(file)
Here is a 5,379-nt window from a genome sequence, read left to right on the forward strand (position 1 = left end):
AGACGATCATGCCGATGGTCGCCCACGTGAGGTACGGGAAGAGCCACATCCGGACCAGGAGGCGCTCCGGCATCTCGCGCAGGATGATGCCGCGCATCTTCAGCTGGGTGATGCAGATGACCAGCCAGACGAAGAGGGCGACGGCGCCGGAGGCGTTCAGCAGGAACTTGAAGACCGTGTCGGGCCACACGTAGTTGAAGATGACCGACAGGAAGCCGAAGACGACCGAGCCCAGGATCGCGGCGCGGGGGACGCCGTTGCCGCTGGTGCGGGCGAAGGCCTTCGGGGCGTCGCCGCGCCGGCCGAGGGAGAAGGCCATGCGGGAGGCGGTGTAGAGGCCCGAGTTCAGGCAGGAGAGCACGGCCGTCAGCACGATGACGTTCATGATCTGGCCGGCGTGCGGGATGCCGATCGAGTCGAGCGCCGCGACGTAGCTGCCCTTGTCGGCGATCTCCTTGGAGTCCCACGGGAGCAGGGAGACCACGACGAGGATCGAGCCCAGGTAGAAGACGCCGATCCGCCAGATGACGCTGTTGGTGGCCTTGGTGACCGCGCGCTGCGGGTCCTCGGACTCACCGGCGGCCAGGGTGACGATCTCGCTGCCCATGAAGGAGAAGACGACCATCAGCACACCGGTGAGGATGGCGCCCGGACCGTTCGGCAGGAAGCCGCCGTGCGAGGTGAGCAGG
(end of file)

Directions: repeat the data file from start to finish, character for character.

Here is a 5,379-nt window from a genome sequence, read left to right on the forward strand (position 1 = left end):
AGACGATCATGCCGATGGTCGCCCACGTGAGGTACGGGAAGAGCCACATCCGGACCAGGAGGCGCTCCGGCATCTCGCGCAGGATGATGCCGCGCATCTTCAGCTGGGTGATGCAGATGACCAGCCAGACGAAGAGGGCGACGGCGCCGGAGGCGTTCAGCAGGAACTTGAAGACCGTGTCGGGCCACACGTAGTTGAAGATGACCGACAGGAAGCCGAAGACGACCGAGCCCAGGATCGCGGCGCGGGGGACGCCGTTGCCGCTGGTGCGGGCGAAGGCCTTCGGGGCGTCGCCGCGCCGGCCGAGGGAGAAGGCCATGCGGGAGGCGGTGTAGAGGCCCGAGTTCAGGCAGGAGAGCACGGCCGTCAGCACGATGACGTTCATGATCTGGCCGGCGTGCGGGATGCCGATCGAGTCGAGCGCCGCGACGTAGCTGCCCTTGTCGGCGATCTCCTTGGAGTCCCACGGGAGCAGGGAGACCACGACGAGGATCGAGCCCAGGTAGAAGACGCCGATCCGCCAGATGACGCTGTTGGTGGCCTTGGTGACCGCGCGCTGCGGGTCCTCGGACTCACCGGCGGCCAGGGTGACGATCTCGCTGCCCATGAAGGAGAAGACGACCATCAGCACACCGGTGAGGATGGCGCCCGGACCGTTCGGCAGGAAGCCGCCGTGCGAGGTGAGCAGG